Construction Technology is Shaping the Post-Pandemic Workplace — Occupational Health & Safety

Structural engineering shapes the workplace after the pandemic

Employers are encouraged to take a modern approach to ensuring that safety is paramount.

During the pandemic, construction was classified as a major industry in most of the United States. Given the experience of crisis management, the construction can offer a lot of insight to the companies that are now reopening. Specifically, how to use technology to keep people safe at work, even after we move into a post-pandemic world.

Lessons learned about the early pandemic

When the COVID-19 pandemic first broke out, general contractors (GC) were forced to take a closer look at how workers, subcontractors and visitors get to a construction site.

The traditional practice of passing around a clipboard and pen for everyone to log in would no longer work. It wasn’t because they feared that sharing a clipboard would (can’t) spread COVID-19. This was because the already time-consuming process of registering on a construction site was expanded to include additional steps – health examinations and temperature controls.

With the pandemic, everyone had to be interviewed and their responses safely recorded. When the check-in process was complete, the information was either plotted in a spreadsheet or added to growing paperwork. Employees spent hours doing health screenings and then entering the details or, more typically, tossing the check-in logs in a box and hoping they were never needed.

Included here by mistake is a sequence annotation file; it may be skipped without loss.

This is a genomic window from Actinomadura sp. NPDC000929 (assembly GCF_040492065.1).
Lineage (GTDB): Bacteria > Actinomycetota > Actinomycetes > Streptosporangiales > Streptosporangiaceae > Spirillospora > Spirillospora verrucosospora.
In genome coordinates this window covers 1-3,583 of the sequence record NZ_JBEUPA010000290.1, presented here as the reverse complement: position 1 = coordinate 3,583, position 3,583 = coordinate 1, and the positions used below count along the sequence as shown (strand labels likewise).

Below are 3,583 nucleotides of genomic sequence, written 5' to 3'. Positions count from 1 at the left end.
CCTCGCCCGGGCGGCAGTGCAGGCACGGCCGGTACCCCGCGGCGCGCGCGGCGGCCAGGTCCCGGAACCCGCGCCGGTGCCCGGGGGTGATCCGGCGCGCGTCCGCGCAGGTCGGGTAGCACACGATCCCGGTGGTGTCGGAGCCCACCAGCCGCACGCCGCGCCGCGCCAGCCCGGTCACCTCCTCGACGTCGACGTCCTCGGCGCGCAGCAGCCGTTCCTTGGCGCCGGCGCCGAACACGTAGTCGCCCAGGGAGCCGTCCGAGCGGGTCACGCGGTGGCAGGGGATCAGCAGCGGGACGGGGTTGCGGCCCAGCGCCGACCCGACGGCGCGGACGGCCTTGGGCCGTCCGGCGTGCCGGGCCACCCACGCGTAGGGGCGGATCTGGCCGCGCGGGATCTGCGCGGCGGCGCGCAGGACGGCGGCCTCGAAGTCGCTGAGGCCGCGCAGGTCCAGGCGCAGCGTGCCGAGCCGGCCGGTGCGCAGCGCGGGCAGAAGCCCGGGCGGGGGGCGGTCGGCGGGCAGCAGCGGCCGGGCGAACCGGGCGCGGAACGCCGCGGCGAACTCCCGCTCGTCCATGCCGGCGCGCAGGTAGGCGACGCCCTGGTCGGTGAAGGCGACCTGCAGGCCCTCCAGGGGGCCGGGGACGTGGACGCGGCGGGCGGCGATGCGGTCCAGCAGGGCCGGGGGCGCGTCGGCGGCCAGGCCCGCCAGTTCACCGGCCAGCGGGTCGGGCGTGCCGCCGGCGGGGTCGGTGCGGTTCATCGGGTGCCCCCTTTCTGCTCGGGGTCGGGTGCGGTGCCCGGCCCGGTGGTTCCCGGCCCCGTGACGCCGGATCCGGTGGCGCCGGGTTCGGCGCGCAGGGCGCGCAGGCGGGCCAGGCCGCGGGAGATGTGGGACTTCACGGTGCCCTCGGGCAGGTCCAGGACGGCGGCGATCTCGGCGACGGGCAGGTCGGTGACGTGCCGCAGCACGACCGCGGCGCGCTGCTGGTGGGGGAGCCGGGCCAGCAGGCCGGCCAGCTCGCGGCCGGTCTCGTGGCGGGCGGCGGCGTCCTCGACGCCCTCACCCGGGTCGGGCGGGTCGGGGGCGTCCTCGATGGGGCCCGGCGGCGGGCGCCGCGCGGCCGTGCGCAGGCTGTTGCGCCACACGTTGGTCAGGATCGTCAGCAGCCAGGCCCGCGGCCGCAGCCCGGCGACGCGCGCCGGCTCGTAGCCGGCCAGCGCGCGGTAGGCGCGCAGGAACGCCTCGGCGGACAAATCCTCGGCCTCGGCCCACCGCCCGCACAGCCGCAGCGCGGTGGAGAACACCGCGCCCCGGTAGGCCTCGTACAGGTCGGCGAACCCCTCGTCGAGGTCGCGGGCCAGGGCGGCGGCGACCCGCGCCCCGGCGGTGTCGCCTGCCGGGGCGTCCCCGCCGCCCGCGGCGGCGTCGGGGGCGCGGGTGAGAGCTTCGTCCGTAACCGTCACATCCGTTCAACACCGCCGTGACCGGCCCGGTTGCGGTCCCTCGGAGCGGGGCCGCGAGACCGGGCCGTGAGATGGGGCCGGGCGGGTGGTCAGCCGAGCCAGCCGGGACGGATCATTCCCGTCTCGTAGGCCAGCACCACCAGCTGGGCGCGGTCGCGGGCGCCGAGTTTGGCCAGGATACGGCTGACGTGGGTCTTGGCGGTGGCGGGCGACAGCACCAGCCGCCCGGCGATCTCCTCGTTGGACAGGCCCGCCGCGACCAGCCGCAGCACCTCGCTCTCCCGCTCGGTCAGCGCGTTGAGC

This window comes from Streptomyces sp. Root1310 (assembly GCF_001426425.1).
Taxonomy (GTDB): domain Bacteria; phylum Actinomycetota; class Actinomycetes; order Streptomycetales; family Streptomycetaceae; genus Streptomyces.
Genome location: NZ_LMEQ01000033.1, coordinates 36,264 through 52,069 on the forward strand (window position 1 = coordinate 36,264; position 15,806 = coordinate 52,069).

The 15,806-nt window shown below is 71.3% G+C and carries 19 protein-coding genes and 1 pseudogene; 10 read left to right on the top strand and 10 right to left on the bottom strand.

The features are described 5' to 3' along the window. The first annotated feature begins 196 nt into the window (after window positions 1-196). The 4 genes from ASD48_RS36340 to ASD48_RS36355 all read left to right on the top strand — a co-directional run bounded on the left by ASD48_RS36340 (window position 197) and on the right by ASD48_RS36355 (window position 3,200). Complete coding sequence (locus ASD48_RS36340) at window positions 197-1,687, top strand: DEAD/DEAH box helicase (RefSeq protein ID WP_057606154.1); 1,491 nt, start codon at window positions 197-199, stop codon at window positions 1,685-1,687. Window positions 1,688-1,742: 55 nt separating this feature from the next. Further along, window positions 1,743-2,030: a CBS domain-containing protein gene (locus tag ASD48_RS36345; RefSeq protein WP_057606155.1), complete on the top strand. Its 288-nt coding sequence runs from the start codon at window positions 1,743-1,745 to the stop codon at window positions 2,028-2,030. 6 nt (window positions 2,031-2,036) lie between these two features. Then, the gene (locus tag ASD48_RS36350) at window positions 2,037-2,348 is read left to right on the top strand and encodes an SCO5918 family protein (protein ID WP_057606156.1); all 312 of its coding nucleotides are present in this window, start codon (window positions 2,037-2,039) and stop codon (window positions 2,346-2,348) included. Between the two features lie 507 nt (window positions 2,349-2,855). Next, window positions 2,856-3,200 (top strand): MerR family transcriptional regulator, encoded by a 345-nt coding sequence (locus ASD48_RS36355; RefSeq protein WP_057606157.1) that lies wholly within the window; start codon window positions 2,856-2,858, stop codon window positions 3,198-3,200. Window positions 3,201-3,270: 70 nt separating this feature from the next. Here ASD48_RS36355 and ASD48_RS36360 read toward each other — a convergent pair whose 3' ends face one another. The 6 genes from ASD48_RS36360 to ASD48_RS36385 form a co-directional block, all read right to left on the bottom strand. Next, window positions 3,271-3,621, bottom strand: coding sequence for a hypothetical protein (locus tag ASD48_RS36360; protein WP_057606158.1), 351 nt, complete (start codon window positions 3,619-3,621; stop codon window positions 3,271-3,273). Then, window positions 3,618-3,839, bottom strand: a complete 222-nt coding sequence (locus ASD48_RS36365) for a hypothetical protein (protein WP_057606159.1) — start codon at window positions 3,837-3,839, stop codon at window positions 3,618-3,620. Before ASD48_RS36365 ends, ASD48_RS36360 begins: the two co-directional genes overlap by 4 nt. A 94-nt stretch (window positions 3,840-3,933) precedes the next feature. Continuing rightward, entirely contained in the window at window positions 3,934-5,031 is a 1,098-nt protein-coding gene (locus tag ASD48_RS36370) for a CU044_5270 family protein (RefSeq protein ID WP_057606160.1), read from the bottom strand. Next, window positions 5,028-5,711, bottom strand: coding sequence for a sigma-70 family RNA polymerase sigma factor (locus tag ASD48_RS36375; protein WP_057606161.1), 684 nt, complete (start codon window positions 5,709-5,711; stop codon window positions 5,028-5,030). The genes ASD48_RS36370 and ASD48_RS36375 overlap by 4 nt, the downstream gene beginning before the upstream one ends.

When it became clear that COVID-19 was not going to go away anytime soon, paper-based recording systems showed their weaknesses. Even with data entered into a spreadsheet, contact tracking was almost impossible. There wasn’t even a way to know if an infected worker was still on a construction site.

The headlines were the frequent shutdowns of construction projects due to COVID-19 outbreaks. GCs feared additional closings, had to send workers home for 14 days, and may violate OSHA regulations based on CDC guidelines.

Some of these shutdowns could have been avoided. According to Rod Courtney, health, safety and environmental manager at Electrical Gear Engineer Ampirical, “When the COVID-19 pandemic first hit, employees who reported to the office or to a construction site were not allowed to enter without first having their temperatures measured have and answer their health questions in a .pdf. ”

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